Document Type

Article

Publication Version

Published Version

Publication Date

2013

Journal or Book Title

Choices

Volume

28

Issue

3

First Page or Article ID Number

1

Last Page

4

Abstract

The U.S. policy regarding water quality is codified in the 1972 Clean Water Act and amendments. The Act formally distinguishes between point sources and nonpoint sources of pollution entering waterways and assigns primary responsibility for controlling nonpoint source pollution to the states. Point sources—such as industrial facilities or wastewater treatment plants—fall under the National Pollutant Discharge Elimination System requirements of the Clean Water Act, and being so are subject to federal regulation and permitting requirements. A substantial reduction of emissions from point sources to waterways has occurred since the adoption of these requirements, leading to much improved water quality in many watersheds. However, in many agriculturally dominated watersheds, point sources contribute a relatively small percent of the overall nutrient load and, therefore, the restrictions on these sources have not achieved the desired improvements in water quality. The nutrients of primary concern in these watersheds are nitrogen and phosphorus, which cause excessive plant and algae growth resulting in water quality degradation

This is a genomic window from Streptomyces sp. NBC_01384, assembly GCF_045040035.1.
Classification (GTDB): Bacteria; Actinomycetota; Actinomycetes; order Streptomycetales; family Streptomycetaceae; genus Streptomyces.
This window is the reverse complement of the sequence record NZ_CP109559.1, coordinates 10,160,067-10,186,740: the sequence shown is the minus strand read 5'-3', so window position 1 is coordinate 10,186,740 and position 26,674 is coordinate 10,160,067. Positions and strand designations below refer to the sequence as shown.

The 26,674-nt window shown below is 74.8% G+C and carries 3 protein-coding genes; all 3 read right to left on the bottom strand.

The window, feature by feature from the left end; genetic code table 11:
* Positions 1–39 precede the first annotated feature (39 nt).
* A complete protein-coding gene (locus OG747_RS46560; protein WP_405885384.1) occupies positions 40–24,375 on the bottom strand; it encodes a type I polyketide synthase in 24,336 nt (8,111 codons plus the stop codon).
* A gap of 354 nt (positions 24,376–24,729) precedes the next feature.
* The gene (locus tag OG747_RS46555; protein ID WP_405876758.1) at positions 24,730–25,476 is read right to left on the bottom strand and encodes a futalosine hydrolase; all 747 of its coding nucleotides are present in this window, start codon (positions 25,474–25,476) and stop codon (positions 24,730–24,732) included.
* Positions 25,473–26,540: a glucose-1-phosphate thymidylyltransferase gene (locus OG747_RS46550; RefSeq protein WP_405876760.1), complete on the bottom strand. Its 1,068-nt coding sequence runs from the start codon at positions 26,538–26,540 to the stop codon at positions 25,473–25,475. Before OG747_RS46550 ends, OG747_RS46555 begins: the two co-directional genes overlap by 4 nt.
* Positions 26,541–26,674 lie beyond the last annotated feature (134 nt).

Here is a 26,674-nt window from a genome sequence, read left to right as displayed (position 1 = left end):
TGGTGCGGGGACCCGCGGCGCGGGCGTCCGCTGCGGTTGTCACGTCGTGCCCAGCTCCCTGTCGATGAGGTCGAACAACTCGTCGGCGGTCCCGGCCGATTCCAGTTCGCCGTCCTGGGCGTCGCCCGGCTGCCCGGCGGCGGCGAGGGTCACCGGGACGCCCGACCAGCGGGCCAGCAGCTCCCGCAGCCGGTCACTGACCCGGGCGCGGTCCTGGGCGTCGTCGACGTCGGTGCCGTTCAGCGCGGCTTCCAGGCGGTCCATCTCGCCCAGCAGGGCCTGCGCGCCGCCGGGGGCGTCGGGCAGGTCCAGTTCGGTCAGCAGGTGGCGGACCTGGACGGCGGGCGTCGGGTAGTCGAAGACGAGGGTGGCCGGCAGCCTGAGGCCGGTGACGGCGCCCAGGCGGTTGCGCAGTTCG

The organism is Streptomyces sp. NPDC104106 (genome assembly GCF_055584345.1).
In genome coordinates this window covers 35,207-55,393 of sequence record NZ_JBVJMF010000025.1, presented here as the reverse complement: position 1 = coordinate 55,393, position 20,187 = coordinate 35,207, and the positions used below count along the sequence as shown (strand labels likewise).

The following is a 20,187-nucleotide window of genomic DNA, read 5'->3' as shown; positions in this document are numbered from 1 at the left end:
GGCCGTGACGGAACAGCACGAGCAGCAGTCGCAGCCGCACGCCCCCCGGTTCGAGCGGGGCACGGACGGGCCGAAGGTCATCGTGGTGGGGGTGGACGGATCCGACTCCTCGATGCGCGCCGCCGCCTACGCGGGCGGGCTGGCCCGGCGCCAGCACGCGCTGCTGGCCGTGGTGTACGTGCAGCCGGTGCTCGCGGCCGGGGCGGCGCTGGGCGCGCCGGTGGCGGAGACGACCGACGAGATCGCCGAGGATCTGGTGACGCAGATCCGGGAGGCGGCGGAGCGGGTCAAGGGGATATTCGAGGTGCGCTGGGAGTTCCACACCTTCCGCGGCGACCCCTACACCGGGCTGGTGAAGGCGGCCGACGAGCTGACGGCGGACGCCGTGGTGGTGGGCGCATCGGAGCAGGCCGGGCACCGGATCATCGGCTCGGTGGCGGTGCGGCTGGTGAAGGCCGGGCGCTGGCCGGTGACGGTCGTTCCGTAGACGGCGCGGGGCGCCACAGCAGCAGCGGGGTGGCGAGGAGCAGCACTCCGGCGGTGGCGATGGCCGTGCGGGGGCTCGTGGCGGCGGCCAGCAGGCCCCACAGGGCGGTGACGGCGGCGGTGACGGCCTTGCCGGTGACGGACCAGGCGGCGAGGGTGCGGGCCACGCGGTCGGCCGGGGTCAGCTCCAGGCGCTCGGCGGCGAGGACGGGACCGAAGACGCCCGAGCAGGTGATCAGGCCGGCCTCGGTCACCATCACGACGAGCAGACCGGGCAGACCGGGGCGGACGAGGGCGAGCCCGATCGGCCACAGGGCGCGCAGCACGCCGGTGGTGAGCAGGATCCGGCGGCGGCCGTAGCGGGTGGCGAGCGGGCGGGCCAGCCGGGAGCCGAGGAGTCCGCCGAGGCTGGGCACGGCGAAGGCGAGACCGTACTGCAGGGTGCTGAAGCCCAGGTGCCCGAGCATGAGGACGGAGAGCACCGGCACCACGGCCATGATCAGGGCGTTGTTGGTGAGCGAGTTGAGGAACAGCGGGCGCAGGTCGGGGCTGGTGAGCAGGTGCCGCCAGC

Comments

This article is from Choices 28 (2013): 1–4. Posted with permission.

Copyright Owner

CHOICES

Language

en